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Jeremy

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Stovetop Stuffing (dairy free) - I love it and everybody else hates it so I get it all. Gives me the worst stomach issues but so damn worth it.

I’m lactose intolerant, allergic to dairy, and incredibly picky so what I usually like is what everybody else hates… Stovetop Stuffing, boxed mashed potatoes (can use Lactaid milk and margarine, and to the right dryness for me), jarred gravy, etc.

It’s kind of frustrating because I like to cook and have always been told I’m really good at it, but the four of us like things much simpler and plain than most. So most of any skills I may have go towards the non-holiday meals like brisket, NY strip, BBQ meatloaf, etc.
 

Gonzo

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What’s your dry brine recipe? Use a binder? Just on the skin or under the skin too? I did a dry brine rub with butter last year and it was good but am wondering if a wet brine would be better.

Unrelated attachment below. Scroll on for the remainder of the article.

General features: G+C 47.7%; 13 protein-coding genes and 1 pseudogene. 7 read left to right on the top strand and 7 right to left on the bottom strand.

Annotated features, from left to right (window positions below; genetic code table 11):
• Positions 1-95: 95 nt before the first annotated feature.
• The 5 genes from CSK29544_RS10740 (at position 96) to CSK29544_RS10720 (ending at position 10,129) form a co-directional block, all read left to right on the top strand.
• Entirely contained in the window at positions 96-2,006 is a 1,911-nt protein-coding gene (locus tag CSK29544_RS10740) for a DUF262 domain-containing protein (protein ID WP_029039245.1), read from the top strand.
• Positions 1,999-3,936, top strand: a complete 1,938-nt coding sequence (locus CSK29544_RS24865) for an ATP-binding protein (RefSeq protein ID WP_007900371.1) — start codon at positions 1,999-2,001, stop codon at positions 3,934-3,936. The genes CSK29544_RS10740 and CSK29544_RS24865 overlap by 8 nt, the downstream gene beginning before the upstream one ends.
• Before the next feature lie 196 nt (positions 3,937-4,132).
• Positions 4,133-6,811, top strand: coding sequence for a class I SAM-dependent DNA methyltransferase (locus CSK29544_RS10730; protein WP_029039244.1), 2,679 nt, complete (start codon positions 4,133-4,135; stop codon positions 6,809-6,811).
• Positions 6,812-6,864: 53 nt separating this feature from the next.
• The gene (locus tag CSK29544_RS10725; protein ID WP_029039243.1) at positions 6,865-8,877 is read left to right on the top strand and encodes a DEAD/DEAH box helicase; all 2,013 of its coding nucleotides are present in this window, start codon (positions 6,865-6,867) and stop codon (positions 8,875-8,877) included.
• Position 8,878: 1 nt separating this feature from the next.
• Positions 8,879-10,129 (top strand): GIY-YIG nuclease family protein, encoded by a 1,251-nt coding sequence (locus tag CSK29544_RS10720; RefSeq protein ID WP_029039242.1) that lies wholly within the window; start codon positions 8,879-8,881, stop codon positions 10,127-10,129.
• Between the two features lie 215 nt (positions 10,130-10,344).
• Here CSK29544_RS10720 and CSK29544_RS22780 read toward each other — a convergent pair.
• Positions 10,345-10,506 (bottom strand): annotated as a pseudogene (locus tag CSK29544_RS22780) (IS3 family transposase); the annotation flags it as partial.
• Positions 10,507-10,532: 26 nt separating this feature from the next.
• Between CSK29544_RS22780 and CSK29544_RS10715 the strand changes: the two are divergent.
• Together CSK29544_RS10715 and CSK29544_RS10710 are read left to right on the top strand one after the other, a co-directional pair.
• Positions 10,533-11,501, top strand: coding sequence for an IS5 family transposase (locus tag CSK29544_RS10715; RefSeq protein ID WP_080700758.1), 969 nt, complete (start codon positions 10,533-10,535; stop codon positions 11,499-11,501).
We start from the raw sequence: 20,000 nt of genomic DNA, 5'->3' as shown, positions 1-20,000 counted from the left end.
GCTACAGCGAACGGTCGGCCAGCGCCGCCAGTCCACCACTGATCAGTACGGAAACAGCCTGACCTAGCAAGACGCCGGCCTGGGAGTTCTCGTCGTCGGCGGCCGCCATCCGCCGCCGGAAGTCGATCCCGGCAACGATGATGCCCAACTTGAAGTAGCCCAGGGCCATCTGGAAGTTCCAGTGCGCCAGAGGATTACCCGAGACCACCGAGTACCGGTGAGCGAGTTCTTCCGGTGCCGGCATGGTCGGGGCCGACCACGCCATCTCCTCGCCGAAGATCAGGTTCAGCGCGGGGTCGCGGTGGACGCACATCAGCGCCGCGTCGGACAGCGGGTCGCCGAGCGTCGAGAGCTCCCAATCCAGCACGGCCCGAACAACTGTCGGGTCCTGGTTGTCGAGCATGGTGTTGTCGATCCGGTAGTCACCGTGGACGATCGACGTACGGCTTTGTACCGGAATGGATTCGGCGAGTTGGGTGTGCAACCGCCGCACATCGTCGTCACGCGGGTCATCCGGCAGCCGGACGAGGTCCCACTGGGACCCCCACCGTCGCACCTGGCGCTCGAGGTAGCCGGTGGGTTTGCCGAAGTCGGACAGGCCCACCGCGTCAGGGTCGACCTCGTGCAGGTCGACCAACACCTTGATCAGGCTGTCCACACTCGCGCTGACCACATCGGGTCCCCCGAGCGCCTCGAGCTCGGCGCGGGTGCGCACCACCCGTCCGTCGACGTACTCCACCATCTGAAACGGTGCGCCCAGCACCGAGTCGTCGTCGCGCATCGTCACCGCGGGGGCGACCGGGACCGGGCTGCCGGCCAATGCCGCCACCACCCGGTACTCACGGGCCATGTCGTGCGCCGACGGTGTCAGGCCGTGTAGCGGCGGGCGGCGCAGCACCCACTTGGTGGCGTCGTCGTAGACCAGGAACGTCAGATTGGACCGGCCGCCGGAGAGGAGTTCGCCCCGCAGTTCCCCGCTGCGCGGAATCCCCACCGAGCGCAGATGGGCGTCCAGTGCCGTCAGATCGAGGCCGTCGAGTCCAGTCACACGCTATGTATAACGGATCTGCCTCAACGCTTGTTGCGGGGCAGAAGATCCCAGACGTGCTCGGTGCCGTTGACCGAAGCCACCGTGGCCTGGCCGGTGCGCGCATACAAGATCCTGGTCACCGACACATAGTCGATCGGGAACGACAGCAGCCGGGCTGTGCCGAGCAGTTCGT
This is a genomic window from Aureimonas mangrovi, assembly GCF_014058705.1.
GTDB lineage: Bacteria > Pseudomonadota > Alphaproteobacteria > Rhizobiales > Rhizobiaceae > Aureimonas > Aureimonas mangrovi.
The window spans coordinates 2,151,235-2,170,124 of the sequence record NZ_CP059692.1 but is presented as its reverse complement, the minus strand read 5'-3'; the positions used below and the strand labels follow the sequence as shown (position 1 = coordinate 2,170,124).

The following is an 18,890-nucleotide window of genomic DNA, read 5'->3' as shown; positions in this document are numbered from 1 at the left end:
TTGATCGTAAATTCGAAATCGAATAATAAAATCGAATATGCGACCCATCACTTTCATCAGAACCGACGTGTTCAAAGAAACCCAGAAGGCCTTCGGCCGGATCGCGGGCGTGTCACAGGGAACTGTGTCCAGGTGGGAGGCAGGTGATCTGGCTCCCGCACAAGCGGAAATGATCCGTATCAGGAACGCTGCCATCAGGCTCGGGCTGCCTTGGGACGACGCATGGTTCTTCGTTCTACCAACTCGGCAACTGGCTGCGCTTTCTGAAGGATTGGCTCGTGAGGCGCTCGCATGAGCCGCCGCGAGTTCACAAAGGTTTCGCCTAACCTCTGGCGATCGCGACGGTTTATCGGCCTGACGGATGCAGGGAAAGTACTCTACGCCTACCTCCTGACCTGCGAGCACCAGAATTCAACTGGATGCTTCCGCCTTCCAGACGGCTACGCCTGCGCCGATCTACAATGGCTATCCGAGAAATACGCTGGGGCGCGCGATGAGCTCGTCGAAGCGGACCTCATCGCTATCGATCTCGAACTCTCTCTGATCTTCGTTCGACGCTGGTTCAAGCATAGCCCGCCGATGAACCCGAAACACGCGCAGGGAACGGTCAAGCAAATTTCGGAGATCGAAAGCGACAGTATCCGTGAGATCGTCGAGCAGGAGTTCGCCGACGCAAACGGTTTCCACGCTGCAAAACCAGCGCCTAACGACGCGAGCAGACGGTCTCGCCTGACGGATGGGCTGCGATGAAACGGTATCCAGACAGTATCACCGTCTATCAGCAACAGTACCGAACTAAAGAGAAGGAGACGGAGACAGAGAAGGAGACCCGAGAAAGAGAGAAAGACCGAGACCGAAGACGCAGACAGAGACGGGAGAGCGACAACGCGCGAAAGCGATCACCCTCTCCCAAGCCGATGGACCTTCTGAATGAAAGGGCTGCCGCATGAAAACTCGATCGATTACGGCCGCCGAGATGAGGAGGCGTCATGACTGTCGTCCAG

Just straight Morton's coarse kosher salt. No binder. I just pat the bird very dry and rub in the salt all over, then separate the skin from the breast and rub some in between there, and also in the cavity. For a 19# bird I used a little over 2/3 cup of salt. Then into the fridge uncovered for 36-48 hours. I might play around with additional herbs in the brine next year but I made compound butter with rosemary and sage that I'll slice up and put between the skin and breasts before roasting, so should be good.

I did wet brine for several years and was always happy with it, but the dry brine is just as good if not better, and much, much less work.
 

clone4life82